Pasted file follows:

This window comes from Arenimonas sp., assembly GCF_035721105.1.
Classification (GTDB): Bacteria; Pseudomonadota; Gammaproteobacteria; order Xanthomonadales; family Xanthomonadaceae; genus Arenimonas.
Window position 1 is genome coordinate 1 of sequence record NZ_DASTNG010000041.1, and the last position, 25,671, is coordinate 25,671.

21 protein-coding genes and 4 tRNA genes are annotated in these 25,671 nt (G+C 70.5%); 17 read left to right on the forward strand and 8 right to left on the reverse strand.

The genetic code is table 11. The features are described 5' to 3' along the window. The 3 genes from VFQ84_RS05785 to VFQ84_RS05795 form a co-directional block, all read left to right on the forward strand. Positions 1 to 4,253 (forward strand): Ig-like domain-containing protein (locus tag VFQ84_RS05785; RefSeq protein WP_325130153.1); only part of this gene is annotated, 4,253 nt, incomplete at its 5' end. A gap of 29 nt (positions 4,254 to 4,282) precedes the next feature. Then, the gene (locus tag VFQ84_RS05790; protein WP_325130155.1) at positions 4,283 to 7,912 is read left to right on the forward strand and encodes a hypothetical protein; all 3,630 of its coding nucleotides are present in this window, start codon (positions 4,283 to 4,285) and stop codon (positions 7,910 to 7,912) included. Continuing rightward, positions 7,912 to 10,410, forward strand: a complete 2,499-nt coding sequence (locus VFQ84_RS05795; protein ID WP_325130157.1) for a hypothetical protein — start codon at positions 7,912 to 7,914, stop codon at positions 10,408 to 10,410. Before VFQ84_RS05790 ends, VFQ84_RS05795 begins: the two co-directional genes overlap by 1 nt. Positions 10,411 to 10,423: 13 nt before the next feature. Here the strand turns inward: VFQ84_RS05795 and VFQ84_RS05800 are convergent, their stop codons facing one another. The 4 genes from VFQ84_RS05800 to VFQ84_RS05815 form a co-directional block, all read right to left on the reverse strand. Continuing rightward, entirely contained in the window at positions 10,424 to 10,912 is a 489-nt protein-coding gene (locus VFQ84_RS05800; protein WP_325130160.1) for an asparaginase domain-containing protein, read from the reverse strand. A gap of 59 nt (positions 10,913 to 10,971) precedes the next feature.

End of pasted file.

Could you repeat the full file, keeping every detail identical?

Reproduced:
This window comes from Arenimonas sp., assembly GCF_035721105.1.
Classification (GTDB): Bacteria; Pseudomonadota; Gammaproteobacteria; order Xanthomonadales; family Xanthomonadaceae; genus Arenimonas.
Window position 1 is genome coordinate 1 of sequence record NZ_DASTNG010000041.1, and the last position, 25,671, is coordinate 25,671.

21 protein-coding genes and 4 tRNA genes are annotated in these 25,671 nt (G+C 70.5%); 17 read left to right on the forward strand and 8 right to left on the reverse strand.

The genetic code is table 11. The features are described 5' to 3' along the window. The 3 genes from VFQ84_RS05785 to VFQ84_RS05795 form a co-directional block, all read left to right on the forward strand. Positions 1 to 4,253 (forward strand): Ig-like domain-containing protein (locus tag VFQ84_RS05785; RefSeq protein WP_325130153.1); only part of this gene is annotated, 4,253 nt, incomplete at its 5' end. A gap of 29 nt (positions 4,254 to 4,282) precedes the next feature. Then, the gene (locus tag VFQ84_RS05790; protein WP_325130155.1) at positions 4,283 to 7,912 is read left to right on the forward strand and encodes a hypothetical protein; all 3,630 of its coding nucleotides are present in this window, start codon (positions 4,283 to 4,285) and stop codon (positions 7,910 to 7,912) included. Continuing rightward, positions 7,912 to 10,410, forward strand: a complete 2,499-nt coding sequence (locus VFQ84_RS05795; protein ID WP_325130157.1) for a hypothetical protein — start codon at positions 7,912 to 7,914, stop codon at positions 10,408 to 10,410. Before VFQ84_RS05790 ends, VFQ84_RS05795 begins: the two co-directional genes overlap by 1 nt. Positions 10,411 to 10,423: 13 nt before the next feature. Here the strand turns inward: VFQ84_RS05795 and VFQ84_RS05800 are convergent, their stop codons facing one another. The 4 genes from VFQ84_RS05800 to VFQ84_RS05815 form a co-directional block, all read right to left on the reverse strand. Continuing rightward, entirely contained in the window at positions 10,424 to 10,912 is a 489-nt protein-coding gene (locus VFQ84_RS05800; protein WP_325130160.1) for an asparaginase domain-containing protein, read from the reverse strand. A gap of 59 nt (positions 10,913 to 10,971) precedes the next feature.